Katniss does indeed have trust issues. In fact, she openly admits to readers in chapter 9 that she does not think putting trust in people is wise. Katniss sees trust as a weakness.
The Games begin in two days, and trust will only be a weakness.
Katniss isn't wrong with that trust assessment either, so her lack of trust works in her favor simply because of the nature of the Hunger Games themselves. Twenty-four tributes will go into the arena, and only one is supposed to come out alive. Trusting someone eventually means having to betray that person or be betrayed by them. Blindly trusting someone else's supposed altruism could lead her to a quick death. Trusting in herself and only in herself gives Katniss her best chance for survival. Her lack of trust allows Katniss to have a realistic view of her chances.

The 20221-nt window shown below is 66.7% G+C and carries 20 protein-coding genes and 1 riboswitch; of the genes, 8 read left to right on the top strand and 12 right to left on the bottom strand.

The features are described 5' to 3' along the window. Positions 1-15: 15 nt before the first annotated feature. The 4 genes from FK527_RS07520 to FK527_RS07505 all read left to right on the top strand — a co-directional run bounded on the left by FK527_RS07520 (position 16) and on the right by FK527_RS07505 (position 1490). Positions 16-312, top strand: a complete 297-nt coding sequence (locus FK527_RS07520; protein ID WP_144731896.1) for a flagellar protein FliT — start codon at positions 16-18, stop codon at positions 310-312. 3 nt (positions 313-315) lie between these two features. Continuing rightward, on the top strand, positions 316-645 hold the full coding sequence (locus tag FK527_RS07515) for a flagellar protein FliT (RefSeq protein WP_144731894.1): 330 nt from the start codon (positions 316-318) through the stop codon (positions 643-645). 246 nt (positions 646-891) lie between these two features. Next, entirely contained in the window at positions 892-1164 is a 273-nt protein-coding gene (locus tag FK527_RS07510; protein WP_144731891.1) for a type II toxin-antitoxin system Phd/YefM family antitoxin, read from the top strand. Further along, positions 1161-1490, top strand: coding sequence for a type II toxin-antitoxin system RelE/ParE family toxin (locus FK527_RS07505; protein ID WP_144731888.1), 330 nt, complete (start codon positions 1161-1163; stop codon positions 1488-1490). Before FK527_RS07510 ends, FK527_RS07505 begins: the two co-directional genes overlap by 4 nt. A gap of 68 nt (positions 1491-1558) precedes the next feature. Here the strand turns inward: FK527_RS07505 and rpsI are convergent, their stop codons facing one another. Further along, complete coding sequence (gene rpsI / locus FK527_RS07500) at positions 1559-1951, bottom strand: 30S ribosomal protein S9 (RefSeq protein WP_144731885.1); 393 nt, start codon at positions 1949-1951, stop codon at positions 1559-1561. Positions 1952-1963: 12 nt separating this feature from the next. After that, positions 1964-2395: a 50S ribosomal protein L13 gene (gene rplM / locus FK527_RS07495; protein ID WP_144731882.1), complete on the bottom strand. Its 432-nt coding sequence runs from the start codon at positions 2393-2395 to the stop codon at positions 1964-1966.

Katniss's lack of trust isn't something new for herself, either. She comes from one of the poorest districts. Food is scarce, and she has been raised knowing that selfishness is the standard operating procedure. Trusting someone to do something nice is met with suspicion. While I generally think that Katniss's lack of willingness to trust in people is what helps keep her physically alive in both her home district and in the games, I also think that her lack of trust ensures that she is emotionally distant from other people. Katniss doesn't fully trust anybody. Consequently, she is an emotional island and is lonely.